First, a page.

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Monographs of Hong Kong Film Veterans 1
- Hong Kong Here I come


Preface

The show has begun. The images on the film are projected onto the screen. Is it the beginning or the end? No one can deny that a film is a finished product but as we watch it unfold, the narrative is only half the story ¡V the personalities and the events surrounding the making of the film make up the other half, and the two halves are indisputably intertwined. That is why, apart from the cause of film preservation and restoration, the Film Archive is committed to the research and collection of all forms of materials relating to film. Hence, our Oral History Project allows us to make contact with film people and conduct interviews with them, as part of an ongoing project to research into the history of the development of Hong Kong cinema from all perspectives.

Since 1994, the Archive has interviewed more than 170 film personalities of the Hong Kong cinema. Our emphasis has been on the industry as a whole, and to this end, we have interviewed those personalities from behind the camera as well as the stars who appear before the camera. Most of these artists have contributed their whole lives to the Hong Kong cinema. It is due to them and their recollections of experiences in filmmaking that the Archive has been able to organise extensive events that are praised for their content and educational value. With the aim of providing readers with first-hand information about their participation in the Hong Kong cinema and their personal experiences, we have published this monograph as the first of a series involving our film veterans.

This first issue in the series collects the interviews of eight film veterans who became active in film as early as the 30s and 40s. We have chosen the title, 'Hong Kong Here I Come' to denote the fact that these veterans hailed from Shanghai and other cities in China, and came to Hong Kong after the war. They include Tong Yuejuan, Chin Tsi-ang, Li Lihua, Yue Feng, Wu Pang, Lo Dun, Chen Dieyi and Ho Look-ying. The articles in this monograph tell of their personal experiences and history. From their stories, we can trace the deep historical links between the Chinese and Hong Kong cinemas. Of particular note is the way the veterans have managed the passage of time with incredible grace, preserving professional and personal links with colleagues in the film industry to forge ahead and create illustrious careers... The readers will surely gain more than a touch of nostalgia as they empathise with the veterans recollecting their intimate relationships and friendships.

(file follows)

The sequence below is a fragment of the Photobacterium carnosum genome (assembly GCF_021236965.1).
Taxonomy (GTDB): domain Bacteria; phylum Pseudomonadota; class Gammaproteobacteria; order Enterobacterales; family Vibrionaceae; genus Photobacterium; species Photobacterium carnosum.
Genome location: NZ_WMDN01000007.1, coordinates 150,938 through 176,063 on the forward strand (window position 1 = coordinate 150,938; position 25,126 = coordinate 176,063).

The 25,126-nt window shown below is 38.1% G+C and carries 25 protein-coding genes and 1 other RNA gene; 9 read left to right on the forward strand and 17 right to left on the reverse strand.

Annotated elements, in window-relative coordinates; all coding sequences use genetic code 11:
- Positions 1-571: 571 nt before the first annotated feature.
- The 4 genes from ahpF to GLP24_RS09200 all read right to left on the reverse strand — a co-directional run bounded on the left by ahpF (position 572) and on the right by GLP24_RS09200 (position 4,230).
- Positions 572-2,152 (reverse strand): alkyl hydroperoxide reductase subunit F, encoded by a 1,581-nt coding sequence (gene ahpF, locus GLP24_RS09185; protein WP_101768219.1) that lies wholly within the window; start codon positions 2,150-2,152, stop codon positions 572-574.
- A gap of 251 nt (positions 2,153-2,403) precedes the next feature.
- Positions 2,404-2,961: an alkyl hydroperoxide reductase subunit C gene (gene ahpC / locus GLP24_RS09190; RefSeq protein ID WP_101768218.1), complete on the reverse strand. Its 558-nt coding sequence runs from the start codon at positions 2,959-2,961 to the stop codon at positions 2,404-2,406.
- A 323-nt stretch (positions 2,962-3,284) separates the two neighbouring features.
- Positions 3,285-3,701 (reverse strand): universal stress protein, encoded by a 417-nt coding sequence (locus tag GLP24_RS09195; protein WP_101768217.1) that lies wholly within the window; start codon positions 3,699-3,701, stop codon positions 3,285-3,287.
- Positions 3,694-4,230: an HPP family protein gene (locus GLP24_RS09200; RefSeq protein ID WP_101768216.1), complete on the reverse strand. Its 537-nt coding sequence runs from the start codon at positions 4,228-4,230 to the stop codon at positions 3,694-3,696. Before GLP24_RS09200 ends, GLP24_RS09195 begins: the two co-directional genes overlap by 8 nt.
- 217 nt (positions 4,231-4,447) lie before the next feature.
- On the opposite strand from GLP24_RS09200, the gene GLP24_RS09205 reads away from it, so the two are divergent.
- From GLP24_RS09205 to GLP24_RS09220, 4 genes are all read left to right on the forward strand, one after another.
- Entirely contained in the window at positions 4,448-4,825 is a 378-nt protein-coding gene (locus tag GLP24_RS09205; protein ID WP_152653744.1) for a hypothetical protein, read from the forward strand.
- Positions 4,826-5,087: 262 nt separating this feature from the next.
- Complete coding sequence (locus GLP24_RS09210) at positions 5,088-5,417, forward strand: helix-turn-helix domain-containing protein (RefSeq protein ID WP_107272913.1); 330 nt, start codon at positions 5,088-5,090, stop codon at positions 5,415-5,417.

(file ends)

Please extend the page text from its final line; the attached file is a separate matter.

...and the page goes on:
As members of the audience, it is perhaps only natural that we only experience what is current ¡V what we see in 2000. As readers of this Oral History Project monograph, we will be transported back to the early days of cinema, be brought closer to the film people of the day, and see how they produced movies in a difference era, under different social conditions, and understand why these movies were produced... The films cited in these articles are followed by their years of releases in brackets which will help the readers put their minds in context even though there are usually some discrepancies in the year of release and the year when the film was made.

We have no doubt that the Oral History Project has enriched existing published materials. Some recollections are certainly very intimate but the passage of time may have abbreviated some memories. It is inevitable that some recollections remain vague and hazy and that there is no way that we can make things clear, particularly where the interviewees are of advanced age. For example, director Yue Feng accepted our invitation for an interview in 1994. He died in 1999 which made a follow-up interview impossible. To complement his interview, we have specially invited Cheng Pei-pei, the actress, to give us her recollections of 'Master Yue'. Since quite a number of past publications on famous actors are still available, we have focused on detailing and counter-proving the more important historical details of the veterans' life while editing and arranging these essays, passing over the better known anecdotes. We have striven to clear up contradictory details with the interviewees themselves, and where appropriate we have included footnotes, adding supplementary information in each article. Because of limited space, the English texts are translated in excerpts from the Chinese texts.

The Film Archive hopes that this series of monographs can provide scholars and researchers of Hong Kong cinema with additional perspectives to conduct further studies and researches. We have our film veterans to thank for their support and willingness to partake in this project. In addition, we also thank them for providing rare photographs for publications in this monograph, which greatly enrich its contents.


Hong Kong Film Archive

 

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